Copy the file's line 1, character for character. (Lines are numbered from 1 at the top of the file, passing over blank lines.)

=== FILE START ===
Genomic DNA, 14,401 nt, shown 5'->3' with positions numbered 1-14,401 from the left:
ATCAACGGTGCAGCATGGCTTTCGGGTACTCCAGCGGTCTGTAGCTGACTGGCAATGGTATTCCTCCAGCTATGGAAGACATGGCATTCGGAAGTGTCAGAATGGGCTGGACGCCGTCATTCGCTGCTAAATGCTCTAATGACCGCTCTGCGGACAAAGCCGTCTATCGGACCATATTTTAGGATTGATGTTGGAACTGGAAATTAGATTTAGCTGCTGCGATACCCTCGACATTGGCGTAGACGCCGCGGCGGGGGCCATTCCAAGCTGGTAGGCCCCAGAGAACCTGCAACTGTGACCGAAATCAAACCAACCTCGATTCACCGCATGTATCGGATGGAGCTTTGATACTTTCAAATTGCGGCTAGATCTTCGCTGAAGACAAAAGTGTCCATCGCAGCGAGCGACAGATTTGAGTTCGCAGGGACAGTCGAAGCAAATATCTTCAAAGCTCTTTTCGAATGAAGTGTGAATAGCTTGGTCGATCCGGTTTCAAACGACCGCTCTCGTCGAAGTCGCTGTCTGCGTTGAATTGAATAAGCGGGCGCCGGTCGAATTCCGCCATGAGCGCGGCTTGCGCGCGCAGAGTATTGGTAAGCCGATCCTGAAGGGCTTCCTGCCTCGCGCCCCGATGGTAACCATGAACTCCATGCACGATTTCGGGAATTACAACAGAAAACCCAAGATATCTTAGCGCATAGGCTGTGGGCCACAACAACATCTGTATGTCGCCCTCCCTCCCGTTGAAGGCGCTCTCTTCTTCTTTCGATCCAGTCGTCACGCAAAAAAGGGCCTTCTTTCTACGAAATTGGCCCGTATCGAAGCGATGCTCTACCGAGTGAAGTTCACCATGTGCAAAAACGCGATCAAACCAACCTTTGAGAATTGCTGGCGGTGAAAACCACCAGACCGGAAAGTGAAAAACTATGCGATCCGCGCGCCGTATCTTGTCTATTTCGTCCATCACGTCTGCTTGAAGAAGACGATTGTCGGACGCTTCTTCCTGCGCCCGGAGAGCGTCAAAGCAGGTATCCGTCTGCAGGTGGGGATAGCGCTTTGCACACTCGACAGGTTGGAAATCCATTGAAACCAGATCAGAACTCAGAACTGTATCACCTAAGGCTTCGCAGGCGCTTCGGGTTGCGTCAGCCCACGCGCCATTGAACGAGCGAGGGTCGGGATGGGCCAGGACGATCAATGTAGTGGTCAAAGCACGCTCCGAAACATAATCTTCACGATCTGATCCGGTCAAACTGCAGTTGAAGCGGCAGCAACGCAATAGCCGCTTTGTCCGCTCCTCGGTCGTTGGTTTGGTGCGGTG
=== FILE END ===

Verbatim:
Genomic DNA, 14,401 nt, shown 5'->3' with positions numbered 1-14,401 from the left: